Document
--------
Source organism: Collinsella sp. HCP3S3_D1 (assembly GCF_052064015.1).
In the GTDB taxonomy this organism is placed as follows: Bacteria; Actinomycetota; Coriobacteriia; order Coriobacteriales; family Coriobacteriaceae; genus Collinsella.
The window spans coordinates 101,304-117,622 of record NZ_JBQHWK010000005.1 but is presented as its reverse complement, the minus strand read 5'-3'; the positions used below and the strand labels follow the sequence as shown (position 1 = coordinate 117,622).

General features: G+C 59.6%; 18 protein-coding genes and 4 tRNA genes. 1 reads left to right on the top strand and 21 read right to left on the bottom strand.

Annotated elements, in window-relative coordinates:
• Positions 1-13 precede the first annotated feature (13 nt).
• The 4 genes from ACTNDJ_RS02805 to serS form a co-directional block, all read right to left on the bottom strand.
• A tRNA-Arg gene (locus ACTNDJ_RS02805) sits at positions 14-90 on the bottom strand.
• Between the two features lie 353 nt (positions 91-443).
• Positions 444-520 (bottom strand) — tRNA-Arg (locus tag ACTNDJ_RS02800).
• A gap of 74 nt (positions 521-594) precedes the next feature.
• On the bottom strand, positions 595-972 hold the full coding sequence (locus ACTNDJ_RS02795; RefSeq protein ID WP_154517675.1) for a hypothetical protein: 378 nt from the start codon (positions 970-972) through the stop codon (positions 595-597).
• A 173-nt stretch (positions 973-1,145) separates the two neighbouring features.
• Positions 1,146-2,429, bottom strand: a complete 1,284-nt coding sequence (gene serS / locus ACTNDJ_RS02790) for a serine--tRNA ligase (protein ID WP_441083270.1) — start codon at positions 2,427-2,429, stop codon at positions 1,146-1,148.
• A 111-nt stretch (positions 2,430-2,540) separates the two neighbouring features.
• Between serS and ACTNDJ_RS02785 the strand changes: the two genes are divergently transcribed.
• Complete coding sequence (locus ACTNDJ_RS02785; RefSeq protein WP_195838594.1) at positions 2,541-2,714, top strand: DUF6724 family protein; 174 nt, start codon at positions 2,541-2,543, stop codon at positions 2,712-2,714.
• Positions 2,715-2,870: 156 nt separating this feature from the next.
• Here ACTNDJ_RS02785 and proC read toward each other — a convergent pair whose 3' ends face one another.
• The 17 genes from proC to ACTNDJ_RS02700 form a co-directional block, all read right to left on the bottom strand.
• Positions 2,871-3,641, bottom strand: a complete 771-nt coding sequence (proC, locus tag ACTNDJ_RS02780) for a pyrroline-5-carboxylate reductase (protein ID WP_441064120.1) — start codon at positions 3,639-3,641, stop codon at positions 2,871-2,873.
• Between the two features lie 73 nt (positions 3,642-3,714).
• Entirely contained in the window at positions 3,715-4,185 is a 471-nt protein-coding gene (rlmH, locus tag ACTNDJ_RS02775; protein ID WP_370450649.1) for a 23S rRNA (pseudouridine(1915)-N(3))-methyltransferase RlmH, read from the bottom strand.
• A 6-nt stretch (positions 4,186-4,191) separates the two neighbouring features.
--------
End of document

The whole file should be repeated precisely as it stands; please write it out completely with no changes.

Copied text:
Source organism: Collinsella sp. HCP3S3_D1 (assembly GCF_052064015.1).
In the GTDB taxonomy this organism is placed as follows: Bacteria; Actinomycetota; Coriobacteriia; order Coriobacteriales; family Coriobacteriaceae; genus Collinsella.
The window spans coordinates 101,304-117,622 of record NZ_JBQHWK010000005.1 but is presented as its reverse complement, the minus strand read 5'-3'; the positions used below and the strand labels follow the sequence as shown (position 1 = coordinate 117,622).

General features: G+C 59.6%; 18 protein-coding genes and 4 tRNA genes. 1 reads left to right on the top strand and 21 read right to left on the bottom strand.

Annotated elements, in window-relative coordinates:
• Positions 1-13 precede the first annotated feature (13 nt).
• The 4 genes from ACTNDJ_RS02805 to serS form a co-directional block, all read right to left on the bottom strand.
• A tRNA-Arg gene (locus ACTNDJ_RS02805) sits at positions 14-90 on the bottom strand.
• Between the two features lie 353 nt (positions 91-443).
• Positions 444-520 (bottom strand) — tRNA-Arg (locus tag ACTNDJ_RS02800).
• A gap of 74 nt (positions 521-594) precedes the next feature.
• On the bottom strand, positions 595-972 hold the full coding sequence (locus ACTNDJ_RS02795; RefSeq protein ID WP_154517675.1) for a hypothetical protein: 378 nt from the start codon (positions 970-972) through the stop codon (positions 595-597).
• A 173-nt stretch (positions 973-1,145) separates the two neighbouring features.
• Positions 1,146-2,429, bottom strand: a complete 1,284-nt coding sequence (gene serS / locus ACTNDJ_RS02790) for a serine--tRNA ligase (protein ID WP_441083270.1) — start codon at positions 2,427-2,429, stop codon at positions 1,146-1,148.
• A 111-nt stretch (positions 2,430-2,540) separates the two neighbouring features.
• Between serS and ACTNDJ_RS02785 the strand changes: the two genes are divergently transcribed.
• Complete coding sequence (locus ACTNDJ_RS02785; RefSeq protein WP_195838594.1) at positions 2,541-2,714, top strand: DUF6724 family protein; 174 nt, start codon at positions 2,541-2,543, stop codon at positions 2,712-2,714.
• Positions 2,715-2,870: 156 nt separating this feature from the next.
• Here ACTNDJ_RS02785 and proC read toward each other — a convergent pair whose 3' ends face one another.
• The 17 genes from proC to ACTNDJ_RS02700 form a co-directional block, all read right to left on the bottom strand.
• Positions 2,871-3,641, bottom strand: a complete 771-nt coding sequence (proC, locus tag ACTNDJ_RS02780) for a pyrroline-5-carboxylate reductase (protein ID WP_441064120.1) — start codon at positions 3,639-3,641, stop codon at positions 2,871-2,873.
• Between the two features lie 73 nt (positions 3,642-3,714).
• Entirely contained in the window at positions 3,715-4,185 is a 471-nt protein-coding gene (rlmH, locus tag ACTNDJ_RS02775; protein ID WP_370450649.1) for a 23S rRNA (pseudouridine(1915)-N(3))-methyltransferase RlmH, read from the bottom strand.
• A 6-nt stretch (positions 4,186-4,191) separates the two neighbouring features.